Not to brag (too much), but as Community Manager for WWE Games at THQ, I’ve got kind of the coolest gig. Not only do I get to play video games at my desk at work, but I also get the opportunity to meet all sorts of awesome wrestling folks. To wit: The Voice of the Voice of the Voiceless himself, Mr. Paul Heyman.
For the uninitiated, Heyman is, without a doubt, one of the greatest wrestling minds in the industry today – maybe ever. After starting his career as a wrestling photographer while still a teenager, Heyman traveled the country, working as a manager all over in the dying days of the territory system. But one of Heyman’s biggest achievements came next, when he became a promoter and brought ECW into the world, kicking, screaming and swinging a barbed-wire bat over its bleeding head.
After revolutionizing the wrestling industry with the small Philadelphia-based promotion, Heyman went on to have notable runs as a manager, announcer and creative team member in WWE, where he currently acts as the manager of WWE Champion CM Punk, who is sometimes known as the Voice of the Voiceless (hence, the Voice of the Voice of the Voiceless).
Most importantly for our purposes, however, Heyman is also credited as the “Creative Rabbi” on WWE ’13, a role that I chitchat with him about in this video interview, while also going into the influence of ECW, Heyman’s eye for talent, his approach to wrestling storytelling and Brock Lesnar. Go watch it!
Posted by Aubrey Sitterson on October 9, 2012
On worked injuries
The past few days saw WWE kick up their use of worked injuries in storylines: Beth Phoenix lost the Divas Title following a storyline ankle injury and then was unable to participate in her rematch at Extreme Rules, John Cena teased some kind of serious arm injury at Extreme Rules and most recently, on this week’s Monday Night Raw WWE claimed that Brock Lesnar broke Triple H’s arm with his Kimura Lock. All of the above are extremely useful story pieces, with the first explaining why a Divas as dominant as Phoenix could lose her title to Nikki Bella and the others putting Lesnar over as an absolute monster, but I have to wonder about the long-term wisdom of booking all these fake injuries.
Posted by Aubrey Sitterson on May 1, 2012
How much of this is real?
What a pay-per-view! Normally Extreme Rules is the place for exciting spectacles, but not really where you expect to find compelling wrestling storytelling and drama. This year that couldn’t have been further from the truth, however, as the show featured easily some of the best wrestling television of the year thus far. I was absolutely nuts for the Sheamus/Daniel Bryan match, as well as the CM Punk/Chris Jericho contest, but what most impressed me, both from a wrestling as well as a story-standpoint, was the much-anticipated showdown between Cena and Lesnar, which had me and other fans asking that all-important question: “How much of this is real?”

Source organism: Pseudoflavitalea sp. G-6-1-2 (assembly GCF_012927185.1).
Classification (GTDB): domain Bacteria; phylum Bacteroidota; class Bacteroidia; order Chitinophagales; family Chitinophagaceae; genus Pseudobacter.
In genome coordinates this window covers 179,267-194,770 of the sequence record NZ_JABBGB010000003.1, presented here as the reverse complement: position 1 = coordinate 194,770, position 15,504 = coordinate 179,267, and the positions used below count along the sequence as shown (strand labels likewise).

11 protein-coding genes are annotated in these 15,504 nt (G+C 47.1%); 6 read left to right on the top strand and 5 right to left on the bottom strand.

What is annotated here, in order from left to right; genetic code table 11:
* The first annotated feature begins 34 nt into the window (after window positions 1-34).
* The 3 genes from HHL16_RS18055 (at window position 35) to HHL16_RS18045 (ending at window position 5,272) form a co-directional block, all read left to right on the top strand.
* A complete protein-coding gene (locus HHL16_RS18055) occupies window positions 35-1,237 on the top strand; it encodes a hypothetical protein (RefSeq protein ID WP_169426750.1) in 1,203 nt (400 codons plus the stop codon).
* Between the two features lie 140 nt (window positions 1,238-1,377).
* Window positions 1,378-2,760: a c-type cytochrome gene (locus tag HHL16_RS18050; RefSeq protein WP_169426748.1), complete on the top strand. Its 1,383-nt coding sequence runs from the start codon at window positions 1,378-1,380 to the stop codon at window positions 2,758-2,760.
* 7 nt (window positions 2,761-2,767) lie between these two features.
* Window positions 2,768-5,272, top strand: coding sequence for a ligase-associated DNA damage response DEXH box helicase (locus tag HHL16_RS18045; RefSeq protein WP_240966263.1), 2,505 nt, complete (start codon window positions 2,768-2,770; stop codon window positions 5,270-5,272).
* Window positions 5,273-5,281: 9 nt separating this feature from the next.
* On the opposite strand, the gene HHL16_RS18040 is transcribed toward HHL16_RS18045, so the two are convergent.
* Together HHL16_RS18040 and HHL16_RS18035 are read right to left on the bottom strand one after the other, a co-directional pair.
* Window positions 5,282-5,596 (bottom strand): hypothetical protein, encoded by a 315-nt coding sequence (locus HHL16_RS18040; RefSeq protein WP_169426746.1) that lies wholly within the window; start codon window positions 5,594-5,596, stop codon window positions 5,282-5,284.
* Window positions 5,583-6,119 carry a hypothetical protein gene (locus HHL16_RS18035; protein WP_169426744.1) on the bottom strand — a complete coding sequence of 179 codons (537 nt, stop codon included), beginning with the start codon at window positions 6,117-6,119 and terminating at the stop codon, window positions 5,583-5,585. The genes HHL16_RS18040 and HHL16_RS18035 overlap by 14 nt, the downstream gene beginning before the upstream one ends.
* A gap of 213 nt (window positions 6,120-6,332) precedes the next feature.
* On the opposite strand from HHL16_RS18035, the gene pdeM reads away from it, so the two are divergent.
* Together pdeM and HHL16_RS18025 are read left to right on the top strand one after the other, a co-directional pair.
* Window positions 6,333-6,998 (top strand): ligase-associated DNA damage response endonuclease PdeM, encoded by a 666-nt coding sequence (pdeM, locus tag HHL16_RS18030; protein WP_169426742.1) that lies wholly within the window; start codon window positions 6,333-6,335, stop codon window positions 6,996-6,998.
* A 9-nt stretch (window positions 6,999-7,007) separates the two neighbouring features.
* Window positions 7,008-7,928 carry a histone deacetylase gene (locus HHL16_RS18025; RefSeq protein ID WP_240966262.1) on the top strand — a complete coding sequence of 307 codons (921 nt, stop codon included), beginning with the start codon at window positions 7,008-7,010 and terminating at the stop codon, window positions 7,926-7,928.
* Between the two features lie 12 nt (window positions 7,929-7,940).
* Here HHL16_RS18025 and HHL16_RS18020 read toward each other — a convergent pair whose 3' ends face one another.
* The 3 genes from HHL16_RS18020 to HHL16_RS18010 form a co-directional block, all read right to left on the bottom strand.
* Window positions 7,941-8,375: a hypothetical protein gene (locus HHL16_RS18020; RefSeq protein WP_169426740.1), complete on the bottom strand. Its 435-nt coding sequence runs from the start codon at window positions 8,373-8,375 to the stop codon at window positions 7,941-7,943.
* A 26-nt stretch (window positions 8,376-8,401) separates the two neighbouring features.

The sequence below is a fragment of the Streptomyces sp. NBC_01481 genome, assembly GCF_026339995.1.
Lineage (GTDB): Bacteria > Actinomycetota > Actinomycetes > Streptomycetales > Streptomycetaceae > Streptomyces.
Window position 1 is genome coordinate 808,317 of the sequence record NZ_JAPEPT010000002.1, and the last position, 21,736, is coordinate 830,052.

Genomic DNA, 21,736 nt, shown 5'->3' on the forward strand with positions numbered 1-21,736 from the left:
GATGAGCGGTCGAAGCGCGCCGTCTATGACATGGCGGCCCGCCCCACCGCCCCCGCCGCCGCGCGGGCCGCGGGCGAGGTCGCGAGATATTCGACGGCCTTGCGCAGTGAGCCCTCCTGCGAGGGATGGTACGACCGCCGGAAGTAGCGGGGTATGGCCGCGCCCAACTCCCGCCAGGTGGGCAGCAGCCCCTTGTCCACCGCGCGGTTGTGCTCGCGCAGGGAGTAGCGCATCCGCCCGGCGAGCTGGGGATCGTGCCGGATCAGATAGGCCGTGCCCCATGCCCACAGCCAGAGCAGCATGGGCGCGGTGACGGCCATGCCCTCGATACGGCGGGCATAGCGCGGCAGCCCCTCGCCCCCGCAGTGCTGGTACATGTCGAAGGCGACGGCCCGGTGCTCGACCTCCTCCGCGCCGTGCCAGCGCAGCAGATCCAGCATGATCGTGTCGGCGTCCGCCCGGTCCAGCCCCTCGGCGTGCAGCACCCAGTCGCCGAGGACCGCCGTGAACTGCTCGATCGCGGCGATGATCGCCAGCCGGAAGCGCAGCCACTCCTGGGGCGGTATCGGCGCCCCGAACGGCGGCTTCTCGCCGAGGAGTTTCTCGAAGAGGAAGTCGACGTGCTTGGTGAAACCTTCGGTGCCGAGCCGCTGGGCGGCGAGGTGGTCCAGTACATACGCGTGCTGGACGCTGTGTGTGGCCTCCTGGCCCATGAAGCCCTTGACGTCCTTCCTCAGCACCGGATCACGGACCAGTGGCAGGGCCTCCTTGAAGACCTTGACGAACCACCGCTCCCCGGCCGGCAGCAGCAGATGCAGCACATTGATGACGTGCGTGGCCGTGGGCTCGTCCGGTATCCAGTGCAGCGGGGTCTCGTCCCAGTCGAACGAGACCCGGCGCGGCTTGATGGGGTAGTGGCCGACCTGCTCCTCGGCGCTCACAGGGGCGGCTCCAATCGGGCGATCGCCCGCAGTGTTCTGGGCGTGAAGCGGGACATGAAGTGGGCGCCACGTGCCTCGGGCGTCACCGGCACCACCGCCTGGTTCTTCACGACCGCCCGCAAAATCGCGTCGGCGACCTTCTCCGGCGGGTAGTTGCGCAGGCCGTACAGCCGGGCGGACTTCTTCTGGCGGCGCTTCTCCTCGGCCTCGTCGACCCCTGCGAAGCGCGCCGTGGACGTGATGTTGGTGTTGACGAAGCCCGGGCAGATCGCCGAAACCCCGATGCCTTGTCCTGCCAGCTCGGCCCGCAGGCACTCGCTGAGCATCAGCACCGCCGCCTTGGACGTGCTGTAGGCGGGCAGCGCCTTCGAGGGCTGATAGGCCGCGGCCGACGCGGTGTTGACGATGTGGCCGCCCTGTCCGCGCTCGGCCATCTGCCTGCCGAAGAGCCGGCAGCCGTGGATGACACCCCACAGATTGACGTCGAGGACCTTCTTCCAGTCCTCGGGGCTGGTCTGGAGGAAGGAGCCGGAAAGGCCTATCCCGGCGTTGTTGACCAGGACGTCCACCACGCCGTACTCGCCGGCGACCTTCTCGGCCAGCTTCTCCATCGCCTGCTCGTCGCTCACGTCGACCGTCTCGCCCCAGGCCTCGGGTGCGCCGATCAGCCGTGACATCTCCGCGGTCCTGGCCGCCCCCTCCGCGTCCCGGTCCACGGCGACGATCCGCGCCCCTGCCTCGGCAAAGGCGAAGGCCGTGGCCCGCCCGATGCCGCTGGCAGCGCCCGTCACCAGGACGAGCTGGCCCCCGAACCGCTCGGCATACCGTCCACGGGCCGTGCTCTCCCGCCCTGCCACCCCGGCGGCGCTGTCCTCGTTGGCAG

Posted by Aubrey Sitterson on April 30, 2012
The future of WWE?
On this week’s Monday Night Raw, John Laurinaitis referred to Brock Lesnar as the future of WWE. Of course, this is a little strange considering that Brock already had a WWE heyday around a decade ago. While it’s probably not how Johnny Ace meant it, I think that he could very well be onto something here, as the return run of Brock (and the Rock before him) points toward a different way of booking main event wrestling feuds.
Posted by Aubrey Sitterson on April 10, 2012
NO! NO! NO!
While not quite as exciting as the return of both Brock Lesnar and A-Train on this week’s Monday Night Raw, WWE’s SmackDown features a couple comeback kids of its own this week: Skip Sheffield in his Ryback gimmick, and the former Idol Stevens as Damien Sandow, with what has been described as an “actor gimmick.” But what I’m really interested to see this week is what WWE does with Daniel Bryan.
Posted by Aubrey Sitterson on April 6, 2012
The big news on this week’s post-WrestleMania XXVIII Monday Night Raw was, quite obviously, the returning Brock Lesnar, who followed in the Rock’s footsteps by coming out and making John Cena look like an absolute joke. I’m a Brock fan, and would be excited about this match even if his t-shirt logo didn’t look like the most awesome Danzig/Swamp Thing hybrid imaginable. Back when I worked at WWE, mentioning Brock on the website was absolutely verboten, even though the guy was a huge mainstream star during his run as UFC Heavyweight Champion. It was a perfect example of WWE cutting off their nose to spite their face, so I’m glad they’ve finally gotten tired of getting nosejobs (to stretch an metaphor).
Posted by Aubrey Sitterson on April 3, 2012